Obamacare is expensive because of thousands of pages of regulations. This drives up the costs and makes the so-called Affordable Care Act unaffordable for many. Obamacare will control the choices of physicians by the central control of “evidence based medicine.” Patients will lose their privacy and be vulnerable to identity theft.
State governments can nullify these problems.
First our state legislators must read the Constitution, including Article VI, Clause 3, “The Senators and Representatives before mentioned, and the Members of the several State Legislatures, and all executive and judicial Officers, both of the United States and of the several States, shall be bound by Oath or Affirmation, to support this Constitution.” They then must adhere to the oath they took to uphold the Constitution, not the Supreme Court’s faulty interpretation of the Constitution.
The Tenth Amendment of the Bill of Rights says, “The powers not delegated to the United States by the Constitution, nor prohibited by it to the States, are reserved to the States respectively, or to the people.”
Most people reading the Constitution would be unable to find anything giving the federal government the power to control health care choices. However, this did not stop Congress from passing, the president signing, and the Supreme Court ruling the ACA was constitutional.
The Commerce Clause of the Constitution (Article I, Section 8, clause 3) reads, “To regulate Commerce with foreign Nations, and among the several States, and with the Indian Tribes.” In NATIONAL FEDERATION OF INDEPENDENT BUSINESS v. SEBELIUS Roberts wrote the majority opinion and said that “regulate commerce” did not allow the national government to force citizens to buy something like health insurance. He then wrote, “that the individual mandate must be construed as imposing a tax on those who do not have health insurance.” This curious conclusion ruled that Obamacare was constitutional because a mandate acts like a tax and is therefore a tax and the federal government has the right to tax.
He then said:
Our precedents read that to mean that Congress may regulate “the channels of interstate commerce,” “persons or things in interstate commerce,” and “those activities that substantially affect interstate commerce.” Morrison, supra, at 609 (internal quotation marks omitted). The power over activities that substantially affect interstate commerce can be expansive. That power has been held to authorize federal regulation of such seemingly local matters as a farmer’s decision to grow wheat for himself and his livestock.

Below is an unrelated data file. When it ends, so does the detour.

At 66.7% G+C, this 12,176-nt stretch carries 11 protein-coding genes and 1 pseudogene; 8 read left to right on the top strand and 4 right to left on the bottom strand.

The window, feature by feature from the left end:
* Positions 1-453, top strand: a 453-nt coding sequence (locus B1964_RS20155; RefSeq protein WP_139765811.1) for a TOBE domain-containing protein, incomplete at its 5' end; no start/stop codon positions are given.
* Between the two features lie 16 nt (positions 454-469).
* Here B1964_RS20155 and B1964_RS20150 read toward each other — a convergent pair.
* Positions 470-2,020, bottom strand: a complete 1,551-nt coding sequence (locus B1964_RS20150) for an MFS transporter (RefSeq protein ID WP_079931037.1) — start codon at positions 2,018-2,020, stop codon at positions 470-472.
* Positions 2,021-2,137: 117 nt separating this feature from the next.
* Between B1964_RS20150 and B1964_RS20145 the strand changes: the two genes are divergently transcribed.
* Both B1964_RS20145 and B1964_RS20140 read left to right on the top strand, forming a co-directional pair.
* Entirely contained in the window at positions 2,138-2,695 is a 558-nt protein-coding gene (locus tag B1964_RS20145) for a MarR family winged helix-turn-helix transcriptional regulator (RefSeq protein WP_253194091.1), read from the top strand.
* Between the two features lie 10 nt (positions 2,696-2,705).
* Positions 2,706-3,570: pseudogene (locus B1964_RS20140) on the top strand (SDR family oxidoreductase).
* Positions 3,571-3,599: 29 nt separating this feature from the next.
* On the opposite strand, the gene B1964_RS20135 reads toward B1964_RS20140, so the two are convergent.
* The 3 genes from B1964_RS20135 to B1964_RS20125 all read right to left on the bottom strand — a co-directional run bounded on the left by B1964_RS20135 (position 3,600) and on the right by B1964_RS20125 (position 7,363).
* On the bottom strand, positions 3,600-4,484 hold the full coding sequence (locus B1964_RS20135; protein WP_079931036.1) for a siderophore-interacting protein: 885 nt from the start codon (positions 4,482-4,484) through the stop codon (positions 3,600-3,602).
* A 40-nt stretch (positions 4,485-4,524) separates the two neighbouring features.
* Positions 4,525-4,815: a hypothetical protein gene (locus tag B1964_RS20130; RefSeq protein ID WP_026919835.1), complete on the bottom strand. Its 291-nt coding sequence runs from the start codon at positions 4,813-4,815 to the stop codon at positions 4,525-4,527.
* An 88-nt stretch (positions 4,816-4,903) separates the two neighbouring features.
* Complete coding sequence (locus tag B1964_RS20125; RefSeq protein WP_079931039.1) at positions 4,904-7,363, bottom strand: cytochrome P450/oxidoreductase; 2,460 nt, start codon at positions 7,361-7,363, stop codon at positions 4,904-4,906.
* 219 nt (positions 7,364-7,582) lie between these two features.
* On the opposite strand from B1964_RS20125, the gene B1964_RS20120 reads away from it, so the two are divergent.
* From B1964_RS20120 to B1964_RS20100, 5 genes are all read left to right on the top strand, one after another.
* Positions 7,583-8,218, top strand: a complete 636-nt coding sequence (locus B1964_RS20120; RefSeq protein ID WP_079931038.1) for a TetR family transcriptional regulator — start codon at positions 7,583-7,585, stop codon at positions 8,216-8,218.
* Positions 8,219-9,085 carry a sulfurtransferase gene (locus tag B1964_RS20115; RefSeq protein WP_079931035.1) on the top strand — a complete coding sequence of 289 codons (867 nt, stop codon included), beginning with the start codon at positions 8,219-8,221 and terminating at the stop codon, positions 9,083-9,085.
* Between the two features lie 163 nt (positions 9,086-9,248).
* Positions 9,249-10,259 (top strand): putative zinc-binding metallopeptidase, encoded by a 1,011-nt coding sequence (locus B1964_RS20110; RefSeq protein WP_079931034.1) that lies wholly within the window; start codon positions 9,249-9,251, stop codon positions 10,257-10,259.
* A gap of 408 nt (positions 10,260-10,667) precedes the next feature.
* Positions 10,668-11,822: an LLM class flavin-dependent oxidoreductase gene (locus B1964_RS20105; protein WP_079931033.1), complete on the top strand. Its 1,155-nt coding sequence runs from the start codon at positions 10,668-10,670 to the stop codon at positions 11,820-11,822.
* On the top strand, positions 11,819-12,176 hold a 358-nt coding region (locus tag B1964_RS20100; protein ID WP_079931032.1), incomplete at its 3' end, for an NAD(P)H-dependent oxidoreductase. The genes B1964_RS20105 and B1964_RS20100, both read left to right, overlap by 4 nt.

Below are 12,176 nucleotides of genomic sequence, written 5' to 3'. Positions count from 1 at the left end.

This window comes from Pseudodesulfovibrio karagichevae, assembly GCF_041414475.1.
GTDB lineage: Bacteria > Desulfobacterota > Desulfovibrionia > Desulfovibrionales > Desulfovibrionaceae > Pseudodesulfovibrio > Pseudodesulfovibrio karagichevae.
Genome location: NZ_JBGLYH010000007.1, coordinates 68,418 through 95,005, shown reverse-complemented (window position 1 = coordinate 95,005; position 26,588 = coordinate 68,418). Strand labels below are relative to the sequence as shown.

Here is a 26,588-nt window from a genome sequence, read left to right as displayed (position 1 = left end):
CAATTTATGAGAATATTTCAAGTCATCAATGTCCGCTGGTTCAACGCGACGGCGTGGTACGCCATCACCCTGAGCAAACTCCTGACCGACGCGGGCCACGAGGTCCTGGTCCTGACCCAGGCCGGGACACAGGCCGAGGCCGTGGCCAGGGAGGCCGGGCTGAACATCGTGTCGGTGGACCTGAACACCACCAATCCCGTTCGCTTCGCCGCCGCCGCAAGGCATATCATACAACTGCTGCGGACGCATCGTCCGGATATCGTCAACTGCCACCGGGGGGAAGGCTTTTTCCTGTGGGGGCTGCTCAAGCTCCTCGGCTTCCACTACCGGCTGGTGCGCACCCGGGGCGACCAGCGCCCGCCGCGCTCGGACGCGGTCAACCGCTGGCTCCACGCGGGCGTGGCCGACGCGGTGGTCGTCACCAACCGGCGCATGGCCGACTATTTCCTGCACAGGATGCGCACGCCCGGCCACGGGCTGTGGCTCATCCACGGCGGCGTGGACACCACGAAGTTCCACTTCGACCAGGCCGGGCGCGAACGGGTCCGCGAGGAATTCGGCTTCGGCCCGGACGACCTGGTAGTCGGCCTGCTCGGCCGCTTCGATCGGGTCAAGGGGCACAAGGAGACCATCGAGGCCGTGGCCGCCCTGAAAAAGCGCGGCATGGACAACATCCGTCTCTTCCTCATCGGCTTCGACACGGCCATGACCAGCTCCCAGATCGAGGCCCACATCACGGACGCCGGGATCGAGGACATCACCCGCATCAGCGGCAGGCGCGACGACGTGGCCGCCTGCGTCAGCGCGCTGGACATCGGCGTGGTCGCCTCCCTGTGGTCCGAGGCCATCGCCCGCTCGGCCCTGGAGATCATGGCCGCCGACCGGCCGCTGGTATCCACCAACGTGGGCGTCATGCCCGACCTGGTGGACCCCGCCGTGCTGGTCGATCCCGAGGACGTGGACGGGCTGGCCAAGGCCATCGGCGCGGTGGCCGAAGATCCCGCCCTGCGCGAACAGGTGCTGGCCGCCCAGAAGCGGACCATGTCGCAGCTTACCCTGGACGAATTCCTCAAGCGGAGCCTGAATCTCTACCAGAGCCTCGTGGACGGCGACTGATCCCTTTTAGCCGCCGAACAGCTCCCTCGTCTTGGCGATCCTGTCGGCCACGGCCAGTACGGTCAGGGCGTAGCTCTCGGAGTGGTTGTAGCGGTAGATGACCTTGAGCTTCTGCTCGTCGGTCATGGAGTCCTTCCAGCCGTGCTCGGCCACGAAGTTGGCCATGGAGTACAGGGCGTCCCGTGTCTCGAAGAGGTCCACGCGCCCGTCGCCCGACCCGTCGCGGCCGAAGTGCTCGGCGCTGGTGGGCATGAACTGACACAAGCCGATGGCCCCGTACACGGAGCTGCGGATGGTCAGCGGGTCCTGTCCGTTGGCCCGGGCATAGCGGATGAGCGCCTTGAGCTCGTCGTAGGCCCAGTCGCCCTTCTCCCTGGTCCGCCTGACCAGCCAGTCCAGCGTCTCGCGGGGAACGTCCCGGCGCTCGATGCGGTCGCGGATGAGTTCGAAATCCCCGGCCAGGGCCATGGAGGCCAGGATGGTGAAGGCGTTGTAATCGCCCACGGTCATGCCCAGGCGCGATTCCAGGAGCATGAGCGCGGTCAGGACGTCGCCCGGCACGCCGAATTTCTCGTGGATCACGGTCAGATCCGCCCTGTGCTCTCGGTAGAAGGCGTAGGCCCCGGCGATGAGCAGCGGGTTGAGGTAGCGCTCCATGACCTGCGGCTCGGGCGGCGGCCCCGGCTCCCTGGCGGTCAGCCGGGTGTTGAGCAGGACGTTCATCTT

Robert’s uses the words “our precedents” and “farmer.” These words refer to Wickard v. Filburn (1942). This Ruling greatly expanded the power of the federal government and changed our nation from a federation of sovereign states to a unitary form of government. Wickard changed previous precedents of the Supreme Court that ruled the Commerce Clause did not give our national government the power to rule the economy. Precedents are binding on lower courts but not the Supreme Court. It makes the precedents and can reverse previous precedents.
At the end of the ruling, Justice Thomas had a dissenting comment:
I dissent for the reasons stated in our joint opinion, but I write separately to say a word about the Commerce Clause. The joint dissent and The Chief Justice correctly apply our precedents to conclude that the Individual Mandate is beyond the power granted to Congress under the Commerce Clause and the Necessary and Proper Clause. Under those precedents, Congress may regulate “economic activity [that] substantially affects interstate commerce.” United States v. Lopez, 514 U. S. 549, 560 (1995) . I adhere to my view that “the very notion of a ‘substantial effects’ test under the Commerce Clause is inconsistent with the original understanding of Congress’ powers and with this Court’s early Commerce Clause cases.” United States v. Morrison, 529 U. S. 598, 627 (2000) (Thomas, J., concurring); see also Lopez, supra, at 584–602 (Thomas, J., concurring); Gonzales v. Raich, 545 U. S. 1–69 (2005) (Thomas, J., dissenting). As I have explained, the Court’s continued use of that test “has encouraged the Federal Government to persist in its view that the Commerce Clause has virtually no limits.” Morrison, supra, at 627. The Government’s unprecedented claim in this suit that it may regulate not only economic activity but also inactivity that substantially affects interstate commerce is a case in point.
The people of the states created the federal government through the U.S. Constitution. The federal government is a creation and an agent of the people. When the federal government exceeds its authority, then the people of the states have the right to nullify unconstitutional laws, especially when they are unworkable and detrimental to the citizens.